Thursday April 2, 2020

Obesity affects males more than females: Study

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fat man holding a measurement tape

By NewsGram Staff Writer

Obesity may be tougher on male immune systems than females, suggests a study led by an Indian-American researcher.

Kanakadurga Singer, assistant professor in pediatrics at the University of Michigan, found that high-fat diets reprogram blood stem cells in male mice, promoting metabolic disease.

“Men and women have very different cardiovascular and diabetes risk. Male mice are often studied because their risk for developing these diseases is higher,” Singer explained.

For this, researchers compared how mice from each sex reacted to high-fat diets.

They found that in young reproductive-age female mice who were fed a high-fat diet which made them obese, the body produced only a mild inflammatory white blood cell response.

In male mice, however, diet-induced obesity made more active inflammatory white blood cells and enhanced their progenitors.

This, in turn, made the male mice more prone to higher blood glucose and insulin levels.

“We found that obesity did not trigger inflammation in female mice the way it did in males,” Singer added.

The research helps in providing the foundation for future clinical studies exploring how these differences impact diseases such as diabetes.

“Our research highlights the need to broaden clinical investigations and animal studies to include both males and females to better guide new interventions,” Singer said.

The study was published in the Journal of Biological Chemistry.

(With inputs from IANS)

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Breathing Dirty Air Can Make You More Prone To Diabetes, Obesity and other Chronic illnesses: Study

The researchers looked at data from air-monitoring stations near the subjects' addresses to calculate their previous-year exposure to ozone (which forms when emissions from vehicles are exposed to sunlight), particulate matter (hazardous particles suspended in the air), and nitrous oxide (a toxic byproduct of burning fossil fuel)

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Pollution
Worldwide, according to research published this month, air pollution kills 8.8 million people annually - more than smoking or war. Pixabay

Breathing dirty air takes a heavy toll on gut bacteria, boosting risk of obesity, diabetes, gastrointestinal disorders and other chronic illnesses, a new study revealed.

The study, published in the journal Environment International, is the first to link air pollution to changes in the structure and function of the human gut microbiome – the collection of trillions of microorganisms residing within us. The research found, with young adults exposed to higher levels of ozone showing less microbial diversity and more of certain species associated with obesity and disease.

“We know from previous research that air pollutants can have a whole host of adverse health effects,” said study senior author Tanya Alderete, Assistant Professor at University of Colorado Boulder in the US. “The takeaway from this paper is that some of those effects might be due to changes in the gut,” Alderete added.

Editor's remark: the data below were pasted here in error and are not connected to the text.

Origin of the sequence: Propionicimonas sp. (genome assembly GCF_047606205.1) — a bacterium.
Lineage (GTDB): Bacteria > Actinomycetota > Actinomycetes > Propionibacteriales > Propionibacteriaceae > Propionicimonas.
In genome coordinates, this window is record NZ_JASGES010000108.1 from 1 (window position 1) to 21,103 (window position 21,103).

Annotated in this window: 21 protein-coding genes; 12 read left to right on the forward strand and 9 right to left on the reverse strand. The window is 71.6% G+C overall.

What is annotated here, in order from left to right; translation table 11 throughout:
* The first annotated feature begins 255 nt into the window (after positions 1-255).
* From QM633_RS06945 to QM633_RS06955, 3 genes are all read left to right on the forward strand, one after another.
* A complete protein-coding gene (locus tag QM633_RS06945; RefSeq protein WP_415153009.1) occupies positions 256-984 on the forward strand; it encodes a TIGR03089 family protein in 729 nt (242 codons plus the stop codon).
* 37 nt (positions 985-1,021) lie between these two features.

Worldwide, according to research published this month, air pollution kills 8.8 million people annually – more than smoking or war. While much attention has been paid to respiratory health, Alderete’s previous studies have shown pollution can also impair the body’s ability to regulate blood sugar and influence risk for obesity.

Other research has shown visits to emergency rooms for gastrointestinal problems spike on high pollution days, and youth with high exposure to traffic exhaust have greater risk of developing Crohn’s disease. To investigate just what might be going on inside the gut, the research team used cutting-edge whole-genome sequencing to analyse fecal samples from 101 young adults in Southern California.

The researchers looked at data from air-monitoring stations near the subjects’ addresses to calculate their previous-year exposure to ozone (which forms when emissions from vehicles are exposed to sunlight), particulate matter (hazardous particles suspended in the air), and nitrous oxide (a toxic byproduct of burning fossil fuel).

Of all the pollutants measured, ozone had the greatest impact on the gut by far, accounting for about 11 per cent of the variation seen between study subjects – more of an impact than gender, ethnicity or even diet. Those with higher exposure to ozone also had less variety of bacteria living in their gut, according to the study.

“This is important since lower (bacteria) diversity has been linked with obesity and Type 2 diabetes,” noted Alderete. Subjects with higher exposure to ozone also had a greater abundance of a specific species called Bacteroides caecimuris.

Air Pollution, Global Warming, Mask, Doctor, Protection
Breathing dirty air takes a heavy toll on gut bacteria, boosting risk of obesity, diabetes, gastrointestinal disorders and other chronic illnesses, a new study revealed. Pixabay

That’s important, because some studies have associated high levels of Bacteroides with obesity. In all, the researchers identified 128 bacterial species influenced by increased ozone exposure. Some may impact the release of insulin, the hormone responsible for ushering sugar into the muscles for energy.

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Other species can produce metabolites, including fatty acids, which help maintain gut barrier integrity and ward off inflammation, the researchers said. “Ozone is likely changing the environment of your gut to favour some bacteria over others, and that can have health consequences,” Alderete concluded. (IANS)